In this fourth audiobook of The No. 1 Ladies' Detective Agency series, the ever-popular Precious Ramotswe - Botswana's leading, and only, female private detective - faces a new and unwanted problem: competition. 'Ex-CID. Ex-New York. Ex-cellent' reads the sign outside the Satisfaction Guarantee Detective Agency. Cephas Buthelezi certainly talks ...
In this fourth audiobook of The No. 1 Ladies' Detective Agency series, the ever-popular Precious Ramotswe - Botswana's leading, and only, female private detective - faces a new and unwanted problem: competition. 'Ex-CID. Ex-New York. Ex-cellent' reads the sign outside the Satisfaction Guarantee Detective Agency. Cephas Buthelezi certainly talks the talk, Precious discovers, but would he have the wherewithal to deal with her current case - a man who has been attacked by ostrich rustlers, and is eager to reassess his life? Meanwhile, there are difficulties at the Tlokweng Road Speedy Motors, where one of the apprentices has discovered the Lord, problems at home with the mysterious death of a hoopoe, and romantic complications when Mma Makutsi sets up a typing school for men ...
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This book lives up to his previous works - the insight into another culture just proves that we are all basicly the same.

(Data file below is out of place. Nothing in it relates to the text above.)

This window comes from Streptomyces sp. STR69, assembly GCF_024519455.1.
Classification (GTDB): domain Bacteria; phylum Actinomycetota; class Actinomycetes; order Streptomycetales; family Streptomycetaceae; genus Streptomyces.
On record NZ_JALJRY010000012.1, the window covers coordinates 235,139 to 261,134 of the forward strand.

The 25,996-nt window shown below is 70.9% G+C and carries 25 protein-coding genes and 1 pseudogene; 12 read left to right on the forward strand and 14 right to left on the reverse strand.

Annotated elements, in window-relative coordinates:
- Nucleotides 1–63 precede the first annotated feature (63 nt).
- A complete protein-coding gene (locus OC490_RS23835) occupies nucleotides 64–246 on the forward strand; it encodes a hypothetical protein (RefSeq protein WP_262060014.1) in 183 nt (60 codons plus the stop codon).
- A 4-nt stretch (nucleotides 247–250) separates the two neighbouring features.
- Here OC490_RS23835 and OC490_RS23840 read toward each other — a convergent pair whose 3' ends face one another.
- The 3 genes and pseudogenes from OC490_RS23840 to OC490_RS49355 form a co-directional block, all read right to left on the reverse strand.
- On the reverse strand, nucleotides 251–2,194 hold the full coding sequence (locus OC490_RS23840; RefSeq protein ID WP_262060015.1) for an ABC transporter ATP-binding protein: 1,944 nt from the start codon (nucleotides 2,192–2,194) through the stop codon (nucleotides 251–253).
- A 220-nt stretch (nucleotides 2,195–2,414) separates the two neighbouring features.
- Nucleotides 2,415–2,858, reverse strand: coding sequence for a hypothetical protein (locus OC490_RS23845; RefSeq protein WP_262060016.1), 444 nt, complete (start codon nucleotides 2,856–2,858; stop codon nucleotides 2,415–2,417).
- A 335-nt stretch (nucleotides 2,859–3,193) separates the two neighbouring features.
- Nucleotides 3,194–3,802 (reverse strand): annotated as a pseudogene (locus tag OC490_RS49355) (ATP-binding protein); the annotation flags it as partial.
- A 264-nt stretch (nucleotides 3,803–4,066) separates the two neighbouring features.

Dec 13, 2010
Read and enjoy
Well written and gives good chuckles. Good series.
Sep 9, 2010
Who would have thought to start a typing school for strictly for men? Find a niche and fill it.
May 3, 2007
I feel the complaint of "too simplistic" can apply to all of the books in this series, and it is unfortunate that this is so, as the underlying idea, the characters, and the setting could have yielded a fabulous set of books. These books are appealing to those seeking respite from a nasty Western world, certainly. The descriptions of southernmost Africa are enjoyable, as is the notion of honest, good-hearted people in an honest, almost noble, country. But the characterizations are so broadly drawn (excuse a possible pun as to Mma R's girth) as to be somewhat insulting. Yes, the author lived there for a time, but his characters start and end with the idea of "noble savages." I could have told you, after two pages, that a white man was writing about a woman and an African nation. It just doesn't ring true, and in fact, it's rather insulting to the Africans, and to the character of Mma R, to cast them as simple yet honest folk thinking about snacking on a nice boiled pumpkin. The author doesn't care enough about his writing to keep up with his own details. I think this was just a moneymaker for him, and it's too bad, because we, the readers and the weary Westerners, could have used a more honest and heartfelt effort in portraying the characters and the country.
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